The U.S. Supreme Court has upheld mandatory union fees in the past, but supporters of the new lawsuit point to language in last year's Knox v. SEIU calling fees "a form of compelled speech... that imposes a significant infringement on First Amendment rights." ... From article below on threat to California teacher unions
The declining participation [in elections] is both a product and a symptom of our union’s weakness. More importantly, it poses an existential threat to the future of the UFT.... An attack from a Tea-Party dominated legislature is unlikely in blue New York. However, a decertification drive from “reform” groups such as Educators For Excellence or Children First is a possibility. Can we be certain that the 82% of active members who don’t care who our union president is will vote to continue paying $100 per month in union dues if given the choice not to? .... Kit Wainer on MORE blogThanks to Jeff Kaufman for this. This is a sign of things to come, maybe even here in NYC. With a conservative anti-union Supreme Court I can see the day where unions are basically wiped out. I have even heard from anti-Unity people supporting the end of compulsory union dues as a way to kill the undemocratic nature of the union. That is true but it would also kill the patient.
But can't you see that with 82% of classroom teachers not giving a crap about voting in the elections, an appeal to get rid of the over thousand dollar yearly dues, especially to newer teachers at low salaries would work?
People in MORE have been worried enough about this issue to open internal discussions. Kit Wainer posted an excellent analysis at the MORE blog. Here is Kit's conclusion:
The Unity leadership has turned off the membership and that may soon pose a serious crisis for the UFT as a whole. As some MORE members have pointed out, by acquiescing to the new evaluation procedure, Mulgrew has negotiated contractual concessions without anything in return — not even a contract. Invariably, the state and the city will want more in the very near future and the UFT leaders no longer have the ability (assuming they had the desire) to mobilize the membership to defend what rights we still have. Worse still, the 18% turnout among active members in the 2013 UFT election is a signal that the membership’s lack of investment in the UFT has now reached crisis proportions. This opens the possibility of a direct challenge to the very existence of the UFT. In the national climate of declining union membership and state legislatures moving to eliminate collective bargaining in historic union strongholds such as Michigan, Ohio, and Wisconsin, to ignore the possibility of an assault on our collective bargaining rights would be foolish. An attack from a Tea-Party dominated legislature is unlikely in blue New York. However, a decertification drive from “reform” groups such as Educators For Excellence or Children First is a possibility. Can we be certain that the 82% of active members who don’t care who our union president is will vote to continue paying $100 per month in union dues if given the choice not to? By failing to mobilize our members for the kind of fight we should be waging in this political climate the Mulgrew regime is endangering the very union it leads. That is nothing short of grotesque dereliction of duty.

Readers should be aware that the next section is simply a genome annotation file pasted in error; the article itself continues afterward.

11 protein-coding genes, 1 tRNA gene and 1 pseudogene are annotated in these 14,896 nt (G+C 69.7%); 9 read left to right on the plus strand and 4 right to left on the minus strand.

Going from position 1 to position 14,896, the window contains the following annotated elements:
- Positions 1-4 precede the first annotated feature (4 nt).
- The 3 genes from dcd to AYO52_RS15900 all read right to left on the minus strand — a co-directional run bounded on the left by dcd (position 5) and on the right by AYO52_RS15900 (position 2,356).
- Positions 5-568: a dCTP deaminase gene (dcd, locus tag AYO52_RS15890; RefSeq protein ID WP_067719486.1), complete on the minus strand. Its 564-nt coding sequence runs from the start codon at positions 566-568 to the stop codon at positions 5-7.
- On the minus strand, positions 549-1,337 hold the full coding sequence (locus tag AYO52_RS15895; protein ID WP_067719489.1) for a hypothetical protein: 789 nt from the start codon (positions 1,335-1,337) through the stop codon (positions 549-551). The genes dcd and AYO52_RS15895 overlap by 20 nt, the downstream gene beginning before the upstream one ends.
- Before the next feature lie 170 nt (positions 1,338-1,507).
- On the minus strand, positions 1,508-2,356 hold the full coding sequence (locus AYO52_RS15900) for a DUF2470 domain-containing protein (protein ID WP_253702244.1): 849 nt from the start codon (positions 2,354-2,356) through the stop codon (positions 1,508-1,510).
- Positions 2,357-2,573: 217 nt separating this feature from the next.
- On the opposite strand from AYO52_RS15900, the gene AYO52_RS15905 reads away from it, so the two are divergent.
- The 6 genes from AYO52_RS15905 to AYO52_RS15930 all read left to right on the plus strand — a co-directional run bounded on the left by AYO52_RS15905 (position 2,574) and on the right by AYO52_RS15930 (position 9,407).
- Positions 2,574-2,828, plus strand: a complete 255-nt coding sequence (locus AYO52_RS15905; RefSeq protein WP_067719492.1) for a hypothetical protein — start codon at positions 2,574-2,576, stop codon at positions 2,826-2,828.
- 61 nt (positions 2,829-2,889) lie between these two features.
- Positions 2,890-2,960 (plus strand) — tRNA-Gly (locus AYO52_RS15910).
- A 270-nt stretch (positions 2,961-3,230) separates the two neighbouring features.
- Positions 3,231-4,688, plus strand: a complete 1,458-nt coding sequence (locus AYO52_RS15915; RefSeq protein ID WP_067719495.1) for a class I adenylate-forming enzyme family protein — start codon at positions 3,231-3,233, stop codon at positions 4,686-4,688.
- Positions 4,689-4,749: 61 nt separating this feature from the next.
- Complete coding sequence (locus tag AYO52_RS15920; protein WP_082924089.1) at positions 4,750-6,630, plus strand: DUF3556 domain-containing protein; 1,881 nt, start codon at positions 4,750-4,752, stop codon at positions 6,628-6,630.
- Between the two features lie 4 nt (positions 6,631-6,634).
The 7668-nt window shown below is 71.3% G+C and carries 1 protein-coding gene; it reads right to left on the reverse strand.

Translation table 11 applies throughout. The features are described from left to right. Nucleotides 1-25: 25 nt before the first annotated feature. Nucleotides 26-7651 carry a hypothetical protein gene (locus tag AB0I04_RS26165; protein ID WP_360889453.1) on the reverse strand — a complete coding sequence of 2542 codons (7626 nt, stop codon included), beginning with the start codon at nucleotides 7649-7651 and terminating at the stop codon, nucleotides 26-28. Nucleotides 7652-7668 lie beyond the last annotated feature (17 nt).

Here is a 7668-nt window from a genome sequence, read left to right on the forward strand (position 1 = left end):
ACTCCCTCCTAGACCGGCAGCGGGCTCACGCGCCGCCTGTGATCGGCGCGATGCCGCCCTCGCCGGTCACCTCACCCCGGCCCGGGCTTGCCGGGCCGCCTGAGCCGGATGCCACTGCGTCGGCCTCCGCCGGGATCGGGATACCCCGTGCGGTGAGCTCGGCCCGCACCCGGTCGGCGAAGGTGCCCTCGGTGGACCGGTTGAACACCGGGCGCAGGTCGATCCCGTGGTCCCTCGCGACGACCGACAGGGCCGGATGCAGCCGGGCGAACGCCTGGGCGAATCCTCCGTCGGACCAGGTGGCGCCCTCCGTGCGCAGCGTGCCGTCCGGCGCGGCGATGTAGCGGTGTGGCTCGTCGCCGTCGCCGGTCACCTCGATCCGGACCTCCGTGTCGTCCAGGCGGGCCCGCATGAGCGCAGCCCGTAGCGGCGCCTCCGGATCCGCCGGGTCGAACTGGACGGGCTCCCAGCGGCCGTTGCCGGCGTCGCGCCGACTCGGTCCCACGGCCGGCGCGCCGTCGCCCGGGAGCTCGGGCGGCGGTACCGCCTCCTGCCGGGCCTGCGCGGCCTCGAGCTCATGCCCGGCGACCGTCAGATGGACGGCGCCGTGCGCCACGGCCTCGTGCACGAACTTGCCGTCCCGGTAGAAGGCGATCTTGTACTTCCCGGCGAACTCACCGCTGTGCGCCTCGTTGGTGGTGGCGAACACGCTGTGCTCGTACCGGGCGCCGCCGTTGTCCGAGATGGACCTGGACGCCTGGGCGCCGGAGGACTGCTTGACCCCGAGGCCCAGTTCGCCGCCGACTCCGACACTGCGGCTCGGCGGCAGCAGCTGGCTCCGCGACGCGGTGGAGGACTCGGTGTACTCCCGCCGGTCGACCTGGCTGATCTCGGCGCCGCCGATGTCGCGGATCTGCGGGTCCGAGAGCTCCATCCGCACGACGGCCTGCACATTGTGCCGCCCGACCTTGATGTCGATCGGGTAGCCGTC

I'm sure this is an astroturf type thing like Parent Trigger backed by the same people.
California teachers suing to end mandatory union dues
Los Angeles - Ten teachers and the Christian Educators Association International have filed a lawsuit in California to stop the practice of teacher's unions collecting dues from non-members.Filed on April 30, 2013 in United States District Court for the Central District of California by the Center for Individual Rights, the lawsuit names the California Teachers Association (CTA), the National Education Association (NEA), ten local affiliated unions and local school officials as defendants.At the heart of the lawsuit is the concept of the "agency shop." The agency shop is a contractual agreement between an employer and a union in which the employer is free to hire both union and non-union workers. No employee will be forced to join the union, but the union may collect a payment from non-union employees to help finance the cost of collective bargaining. This payment is called the "agency fee."In 1988 the Supreme Court placed limits on the agency fee, ruling in Communications Workers of America v. Beck that non-union workers could not be forced to contribute to politica l causes. They must be permitted to "opt out" of political activity.The lawsuit filed by the Center for Individual rights, Friedrichs v. California Teachers Association, challenges the constitutionality of California's agency shop law. It contends that the agency fee forces non-union teachers to subsidize "expenditures and collective-bargaining activities are contrary to Plaintiffs’ personal interests and political beliefs."In compliance with the 1988 Beck decision, California teachers may officially "opt out" of paying fees to support the Union's political activities. The p laintiffs in the lawsuit claim the "opt out" process is difficult and intimidating.In an interview with Courthouse News Service in May, California Teachers Association spokesman Frank Wells called the lawsuit "another baseless attack on the concept of agency fees."He defended the opt-out process, saying that teachers were mailed a form each year and simply asked to return it."There's not a lot of hoops that they have to jump through," he said.The U.S. Supreme Court has upheld mandatory union fees in the past, but supporters of the new lawsuit point to language in last year's Knox v. SEIU calling fees "a form of compelled speech... that imposes a significant infringement on First Amendment rights."